Center for Human Dignity Director Speaks Out After Temple Shooting

Michael Murphy, Reporter

Shortly the shooting at the Tree of Life Synagogue in Pittsburgh, a candlelight vigil was held at the Misericordia Chapel to honor the victims, and Stacy Gallin, Director for the Center for Human Dignity in Bioethics, Health and the Holocaust, played an important role in the service.

“I decided that the best thing I could do to honor the memory of those who were senselessly murdered was to speak out against anti-Semitism and intolerance,” said Gallin.

Gallin read the Jewish Tradition in Hebrew during the vigil on Nov. 1.

She received special permission from her Rabbi in New Jersey to come to the Misericordia Chapel to make the vigil special. Gallin thought the service was a  fit for the Misericordia community as they mourned the loss of those at the Tree of Life Synagogue.

“When I attended a service at my temple, Temple Shaari Emeth, I was really moved by the structure of the service and the way in which it incorporated people of different faiths and ages,” Gallin said.

Gallin’s Rabbi, Melinda Panken, showed leadership in response to social justice issues and Gallin took inspiration from her  in the face of social injustice. She was very moved by the structure of the service at Temple Shaari Emeth and how it incorporated all people.

When Gallin approached Rabbi Panken about bringing the service to Misericordia, she did not think twice.

“I asked Rabbi Panken if I could use part of the service at Misericordia, and without hesitation she offered the entire service for our use,” said Gallin.

In fact, Rabbi Panken and Temple Shaari Emeth were more than willing to make the trip from Manalapan, New Jersey to Dallas.

They saw the trip as an opportunity to soothe all those dealing with grief.

“She was honored to be able to play a role in what we were doing at Misericordia because she shares our belief in the value of human dignity for everyone regardless of religion, race, gender, or any other socially constructed category,” said Gallin.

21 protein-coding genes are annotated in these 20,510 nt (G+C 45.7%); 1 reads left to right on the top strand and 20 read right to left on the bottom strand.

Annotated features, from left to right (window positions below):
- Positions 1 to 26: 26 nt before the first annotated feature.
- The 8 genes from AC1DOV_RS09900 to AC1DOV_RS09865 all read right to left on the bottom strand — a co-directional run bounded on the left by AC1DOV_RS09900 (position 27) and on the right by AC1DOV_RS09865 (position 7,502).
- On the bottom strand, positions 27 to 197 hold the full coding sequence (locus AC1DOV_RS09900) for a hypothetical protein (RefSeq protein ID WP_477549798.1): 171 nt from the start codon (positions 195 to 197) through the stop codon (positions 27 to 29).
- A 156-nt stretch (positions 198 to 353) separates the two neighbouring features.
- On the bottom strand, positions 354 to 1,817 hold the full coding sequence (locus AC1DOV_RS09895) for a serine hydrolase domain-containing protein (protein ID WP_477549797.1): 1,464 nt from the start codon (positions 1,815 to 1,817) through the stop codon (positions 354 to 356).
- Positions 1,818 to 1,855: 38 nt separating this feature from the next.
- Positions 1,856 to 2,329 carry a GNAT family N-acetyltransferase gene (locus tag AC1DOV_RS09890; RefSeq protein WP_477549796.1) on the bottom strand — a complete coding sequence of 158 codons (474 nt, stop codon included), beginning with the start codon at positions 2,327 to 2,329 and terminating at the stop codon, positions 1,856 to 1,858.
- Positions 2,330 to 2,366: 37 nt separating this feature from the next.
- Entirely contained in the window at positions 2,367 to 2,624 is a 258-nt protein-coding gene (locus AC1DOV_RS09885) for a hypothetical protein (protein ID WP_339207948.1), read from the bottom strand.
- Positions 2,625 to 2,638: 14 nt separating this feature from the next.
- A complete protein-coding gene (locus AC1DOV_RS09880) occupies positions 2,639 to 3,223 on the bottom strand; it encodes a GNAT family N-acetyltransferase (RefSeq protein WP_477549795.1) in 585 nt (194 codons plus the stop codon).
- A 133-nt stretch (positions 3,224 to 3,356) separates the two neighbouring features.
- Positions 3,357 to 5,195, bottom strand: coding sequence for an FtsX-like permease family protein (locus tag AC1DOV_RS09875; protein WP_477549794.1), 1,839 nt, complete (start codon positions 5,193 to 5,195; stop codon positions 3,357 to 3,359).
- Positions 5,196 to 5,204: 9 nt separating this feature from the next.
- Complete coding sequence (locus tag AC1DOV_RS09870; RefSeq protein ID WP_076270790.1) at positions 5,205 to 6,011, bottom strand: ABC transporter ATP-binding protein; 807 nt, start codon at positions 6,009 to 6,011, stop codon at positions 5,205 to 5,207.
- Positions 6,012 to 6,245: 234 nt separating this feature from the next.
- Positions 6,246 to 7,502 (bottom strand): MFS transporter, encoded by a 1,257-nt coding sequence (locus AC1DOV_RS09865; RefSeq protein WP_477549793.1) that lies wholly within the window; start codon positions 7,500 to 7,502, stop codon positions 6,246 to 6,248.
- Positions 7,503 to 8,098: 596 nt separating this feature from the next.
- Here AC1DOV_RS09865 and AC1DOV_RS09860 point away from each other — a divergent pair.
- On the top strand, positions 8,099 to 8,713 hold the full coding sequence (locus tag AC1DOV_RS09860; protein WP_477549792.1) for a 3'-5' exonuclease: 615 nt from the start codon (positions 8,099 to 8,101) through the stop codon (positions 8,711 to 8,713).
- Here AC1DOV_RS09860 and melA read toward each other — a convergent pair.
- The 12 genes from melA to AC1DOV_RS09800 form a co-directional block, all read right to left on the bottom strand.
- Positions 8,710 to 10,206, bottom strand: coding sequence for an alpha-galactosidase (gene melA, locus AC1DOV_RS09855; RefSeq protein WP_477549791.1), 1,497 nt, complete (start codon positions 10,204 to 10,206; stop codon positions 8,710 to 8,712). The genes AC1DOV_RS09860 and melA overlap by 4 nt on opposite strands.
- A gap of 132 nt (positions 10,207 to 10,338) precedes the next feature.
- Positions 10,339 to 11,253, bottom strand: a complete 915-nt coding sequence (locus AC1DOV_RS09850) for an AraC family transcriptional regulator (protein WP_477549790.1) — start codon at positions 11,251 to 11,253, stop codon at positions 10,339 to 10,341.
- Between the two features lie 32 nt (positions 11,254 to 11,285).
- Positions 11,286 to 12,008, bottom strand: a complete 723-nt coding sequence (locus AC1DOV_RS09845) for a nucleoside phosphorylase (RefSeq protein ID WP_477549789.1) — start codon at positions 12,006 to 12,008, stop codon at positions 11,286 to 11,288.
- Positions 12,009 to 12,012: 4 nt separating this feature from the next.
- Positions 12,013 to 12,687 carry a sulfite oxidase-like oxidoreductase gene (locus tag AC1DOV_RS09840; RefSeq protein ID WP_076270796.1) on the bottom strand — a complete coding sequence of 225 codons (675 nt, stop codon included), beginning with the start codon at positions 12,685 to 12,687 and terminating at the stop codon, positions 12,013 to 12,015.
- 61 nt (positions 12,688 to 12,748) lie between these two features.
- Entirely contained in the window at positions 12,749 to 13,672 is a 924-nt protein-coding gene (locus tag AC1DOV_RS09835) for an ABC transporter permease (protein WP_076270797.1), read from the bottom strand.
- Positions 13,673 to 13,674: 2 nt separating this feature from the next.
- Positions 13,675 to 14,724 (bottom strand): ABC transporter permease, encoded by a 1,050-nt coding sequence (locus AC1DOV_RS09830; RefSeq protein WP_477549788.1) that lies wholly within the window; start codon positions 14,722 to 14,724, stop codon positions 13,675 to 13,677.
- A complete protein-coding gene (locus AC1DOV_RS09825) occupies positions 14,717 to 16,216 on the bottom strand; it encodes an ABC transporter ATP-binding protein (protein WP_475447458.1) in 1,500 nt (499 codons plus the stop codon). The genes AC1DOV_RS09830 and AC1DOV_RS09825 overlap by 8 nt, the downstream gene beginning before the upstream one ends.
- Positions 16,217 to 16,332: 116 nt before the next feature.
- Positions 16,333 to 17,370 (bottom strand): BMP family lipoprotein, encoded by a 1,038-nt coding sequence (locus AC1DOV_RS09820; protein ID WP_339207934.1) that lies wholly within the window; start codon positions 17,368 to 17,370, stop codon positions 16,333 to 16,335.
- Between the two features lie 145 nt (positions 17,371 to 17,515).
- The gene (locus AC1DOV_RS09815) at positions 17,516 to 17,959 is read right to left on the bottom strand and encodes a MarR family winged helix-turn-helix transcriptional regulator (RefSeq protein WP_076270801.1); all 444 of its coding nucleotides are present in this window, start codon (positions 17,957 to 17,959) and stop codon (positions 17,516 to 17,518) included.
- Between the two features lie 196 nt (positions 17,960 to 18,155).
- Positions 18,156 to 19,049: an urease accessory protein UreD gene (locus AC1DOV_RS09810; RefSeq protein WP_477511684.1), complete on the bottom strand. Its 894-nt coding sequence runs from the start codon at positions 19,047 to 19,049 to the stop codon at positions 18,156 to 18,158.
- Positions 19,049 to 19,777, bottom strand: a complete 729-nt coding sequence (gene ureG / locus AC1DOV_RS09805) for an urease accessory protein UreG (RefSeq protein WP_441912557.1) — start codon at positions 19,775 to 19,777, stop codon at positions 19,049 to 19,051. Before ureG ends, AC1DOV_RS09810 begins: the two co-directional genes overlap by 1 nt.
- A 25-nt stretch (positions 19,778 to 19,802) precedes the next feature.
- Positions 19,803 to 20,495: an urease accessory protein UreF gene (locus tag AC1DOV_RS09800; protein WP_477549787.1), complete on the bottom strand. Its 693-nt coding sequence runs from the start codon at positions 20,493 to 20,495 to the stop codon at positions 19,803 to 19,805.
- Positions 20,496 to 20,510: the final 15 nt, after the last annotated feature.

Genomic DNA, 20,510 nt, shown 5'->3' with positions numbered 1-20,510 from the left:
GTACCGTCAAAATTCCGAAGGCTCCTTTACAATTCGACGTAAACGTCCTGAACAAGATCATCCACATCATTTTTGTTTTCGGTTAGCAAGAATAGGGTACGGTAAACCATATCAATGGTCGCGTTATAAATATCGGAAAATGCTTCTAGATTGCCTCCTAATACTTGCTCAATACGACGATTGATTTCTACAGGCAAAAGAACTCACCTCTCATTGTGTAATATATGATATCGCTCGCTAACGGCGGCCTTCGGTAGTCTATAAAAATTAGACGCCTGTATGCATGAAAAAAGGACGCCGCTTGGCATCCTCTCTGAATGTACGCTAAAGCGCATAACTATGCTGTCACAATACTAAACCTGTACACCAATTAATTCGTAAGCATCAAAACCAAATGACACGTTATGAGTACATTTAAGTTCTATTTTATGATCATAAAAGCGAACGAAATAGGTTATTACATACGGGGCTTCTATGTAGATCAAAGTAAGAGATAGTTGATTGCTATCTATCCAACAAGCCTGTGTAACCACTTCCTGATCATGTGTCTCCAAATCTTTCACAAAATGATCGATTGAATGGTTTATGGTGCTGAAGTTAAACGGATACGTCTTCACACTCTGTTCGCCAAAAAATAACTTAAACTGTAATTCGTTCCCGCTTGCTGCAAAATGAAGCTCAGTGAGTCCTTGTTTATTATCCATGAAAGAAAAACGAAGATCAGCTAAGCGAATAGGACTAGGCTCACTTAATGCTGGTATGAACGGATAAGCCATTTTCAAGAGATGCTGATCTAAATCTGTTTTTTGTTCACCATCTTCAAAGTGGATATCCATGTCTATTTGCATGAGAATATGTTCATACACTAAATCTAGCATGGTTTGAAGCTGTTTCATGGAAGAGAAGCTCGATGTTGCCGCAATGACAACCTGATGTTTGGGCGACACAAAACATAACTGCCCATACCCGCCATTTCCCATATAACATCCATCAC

Gallin hopes people look upon the past, reflect upon it, and learn from history.

“Leading the vigil, taking action to try and heal this broken world, felt like my responsibility to those who were murdered at the Tree of Life Synagogue and those have been persecuted and killed throughout history for no reason other than being Jewish,” said Gallin.

As a mother of two little boys, Gallin was sickened by the thoughts of having them live in a world with frequent shootings.

“When I first found out about the shooting I was angry and sad,” said Gallin.

However, Gallin used her convictions to turn emotions into action.

She credits her faith in being able to translate the two elements.

“In Judaism, there is a concept known as Tikkun Olam, in which we are encouraged to perform acts of kindness in order to repair the world,” said Gallin.

While Gallin has traveled to many other institutions across the country, she said the Misericordia community stands out in their dedication to preserving equality for everyone and providing acts of peace and healing during difficult times.

“I am proud to be part of the Misericordia community,” said Gallin.